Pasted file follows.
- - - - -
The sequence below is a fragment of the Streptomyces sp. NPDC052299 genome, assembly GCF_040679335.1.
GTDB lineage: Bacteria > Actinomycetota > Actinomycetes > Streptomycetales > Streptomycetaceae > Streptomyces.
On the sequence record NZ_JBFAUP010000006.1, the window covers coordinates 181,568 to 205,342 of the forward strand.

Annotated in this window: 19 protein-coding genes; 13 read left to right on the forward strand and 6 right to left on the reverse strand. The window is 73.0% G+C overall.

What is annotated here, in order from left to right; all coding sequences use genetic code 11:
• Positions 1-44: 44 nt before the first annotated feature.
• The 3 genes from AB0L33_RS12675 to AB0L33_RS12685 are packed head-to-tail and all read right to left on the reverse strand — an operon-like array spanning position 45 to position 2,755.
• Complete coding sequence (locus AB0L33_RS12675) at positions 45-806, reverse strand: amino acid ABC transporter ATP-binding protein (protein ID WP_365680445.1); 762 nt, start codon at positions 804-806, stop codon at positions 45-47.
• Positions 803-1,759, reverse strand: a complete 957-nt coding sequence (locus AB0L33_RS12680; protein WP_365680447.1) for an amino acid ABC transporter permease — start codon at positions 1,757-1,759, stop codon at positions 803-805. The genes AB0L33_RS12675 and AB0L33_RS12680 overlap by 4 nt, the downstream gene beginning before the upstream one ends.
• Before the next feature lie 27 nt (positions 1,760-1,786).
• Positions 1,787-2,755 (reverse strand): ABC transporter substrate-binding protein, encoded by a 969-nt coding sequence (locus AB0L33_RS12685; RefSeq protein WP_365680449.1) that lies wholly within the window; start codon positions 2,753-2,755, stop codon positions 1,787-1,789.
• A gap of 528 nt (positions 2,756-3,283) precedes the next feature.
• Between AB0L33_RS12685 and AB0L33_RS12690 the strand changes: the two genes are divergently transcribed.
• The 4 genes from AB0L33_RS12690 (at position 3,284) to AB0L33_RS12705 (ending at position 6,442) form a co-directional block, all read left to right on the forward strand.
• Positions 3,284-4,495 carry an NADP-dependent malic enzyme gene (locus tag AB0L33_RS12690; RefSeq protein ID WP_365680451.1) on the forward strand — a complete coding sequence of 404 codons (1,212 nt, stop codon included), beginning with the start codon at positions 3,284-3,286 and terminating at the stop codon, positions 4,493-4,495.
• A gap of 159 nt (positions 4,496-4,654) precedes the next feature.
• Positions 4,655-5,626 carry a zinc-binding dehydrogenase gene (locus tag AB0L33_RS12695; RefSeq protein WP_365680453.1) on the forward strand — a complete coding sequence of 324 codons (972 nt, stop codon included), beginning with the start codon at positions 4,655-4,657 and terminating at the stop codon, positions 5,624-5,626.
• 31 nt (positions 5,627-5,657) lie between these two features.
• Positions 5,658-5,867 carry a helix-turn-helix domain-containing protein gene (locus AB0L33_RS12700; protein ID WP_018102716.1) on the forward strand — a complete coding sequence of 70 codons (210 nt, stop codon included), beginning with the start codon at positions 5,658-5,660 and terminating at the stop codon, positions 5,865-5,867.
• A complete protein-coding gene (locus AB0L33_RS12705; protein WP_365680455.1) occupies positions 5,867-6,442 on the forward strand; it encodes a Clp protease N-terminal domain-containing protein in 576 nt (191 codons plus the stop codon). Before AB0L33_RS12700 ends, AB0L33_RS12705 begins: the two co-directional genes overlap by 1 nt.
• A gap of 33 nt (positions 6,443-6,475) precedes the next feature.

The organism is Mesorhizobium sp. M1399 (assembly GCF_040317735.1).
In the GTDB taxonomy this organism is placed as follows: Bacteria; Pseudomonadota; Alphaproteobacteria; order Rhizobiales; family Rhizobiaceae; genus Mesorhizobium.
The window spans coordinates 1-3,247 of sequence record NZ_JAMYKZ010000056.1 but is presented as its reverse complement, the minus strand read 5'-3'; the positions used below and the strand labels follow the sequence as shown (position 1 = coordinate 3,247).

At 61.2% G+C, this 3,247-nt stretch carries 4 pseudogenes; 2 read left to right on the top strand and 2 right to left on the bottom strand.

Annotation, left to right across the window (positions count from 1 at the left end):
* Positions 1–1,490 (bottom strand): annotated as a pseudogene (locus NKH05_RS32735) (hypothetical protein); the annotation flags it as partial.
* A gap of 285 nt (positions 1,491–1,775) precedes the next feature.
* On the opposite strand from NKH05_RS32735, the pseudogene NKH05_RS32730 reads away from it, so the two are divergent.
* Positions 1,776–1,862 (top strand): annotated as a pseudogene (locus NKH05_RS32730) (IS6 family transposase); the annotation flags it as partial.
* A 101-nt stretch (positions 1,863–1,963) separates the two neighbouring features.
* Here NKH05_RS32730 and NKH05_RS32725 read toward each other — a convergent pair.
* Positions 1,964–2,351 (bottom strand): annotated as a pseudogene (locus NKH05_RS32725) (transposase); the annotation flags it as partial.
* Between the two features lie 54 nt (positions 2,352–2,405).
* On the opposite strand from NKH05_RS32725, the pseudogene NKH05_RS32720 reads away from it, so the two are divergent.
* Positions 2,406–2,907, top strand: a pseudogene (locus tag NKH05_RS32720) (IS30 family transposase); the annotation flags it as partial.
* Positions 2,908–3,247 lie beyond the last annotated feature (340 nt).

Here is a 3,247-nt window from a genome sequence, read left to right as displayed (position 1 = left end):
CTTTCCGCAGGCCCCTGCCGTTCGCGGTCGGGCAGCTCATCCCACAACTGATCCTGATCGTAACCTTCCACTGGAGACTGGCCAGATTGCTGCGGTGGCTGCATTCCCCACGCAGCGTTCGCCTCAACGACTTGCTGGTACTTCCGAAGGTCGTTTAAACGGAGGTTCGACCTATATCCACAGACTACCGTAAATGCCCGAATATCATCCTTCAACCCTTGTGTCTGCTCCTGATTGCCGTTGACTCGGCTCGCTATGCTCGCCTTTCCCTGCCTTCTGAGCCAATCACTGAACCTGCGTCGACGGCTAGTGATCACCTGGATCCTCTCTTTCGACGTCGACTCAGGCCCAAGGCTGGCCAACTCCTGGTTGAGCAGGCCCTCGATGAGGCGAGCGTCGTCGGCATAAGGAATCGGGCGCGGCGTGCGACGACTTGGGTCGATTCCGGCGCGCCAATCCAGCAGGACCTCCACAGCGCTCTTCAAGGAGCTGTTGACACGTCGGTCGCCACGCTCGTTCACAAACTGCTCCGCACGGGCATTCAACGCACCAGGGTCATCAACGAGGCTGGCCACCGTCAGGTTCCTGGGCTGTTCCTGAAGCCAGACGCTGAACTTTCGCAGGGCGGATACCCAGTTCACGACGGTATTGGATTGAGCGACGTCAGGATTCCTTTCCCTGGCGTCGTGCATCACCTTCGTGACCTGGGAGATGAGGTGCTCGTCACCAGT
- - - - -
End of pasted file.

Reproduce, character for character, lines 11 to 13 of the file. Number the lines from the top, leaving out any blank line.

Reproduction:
• Positions 1,787-2,755 (reverse strand): ABC transporter substrate-binding protein, encoded by a 969-nt coding sequence (locus AB0L33_RS12685; RefSeq protein WP_365680449.1) that lies wholly within the window; start codon positions 2,753-2,755, stop codon positions 1,787-1,789.
• A gap of 528 nt (positions 2,756-3,283) precedes the next feature.
• Between AB0L33_RS12685 and AB0L33_RS12690 the strand changes: the two genes are divergently transcribed.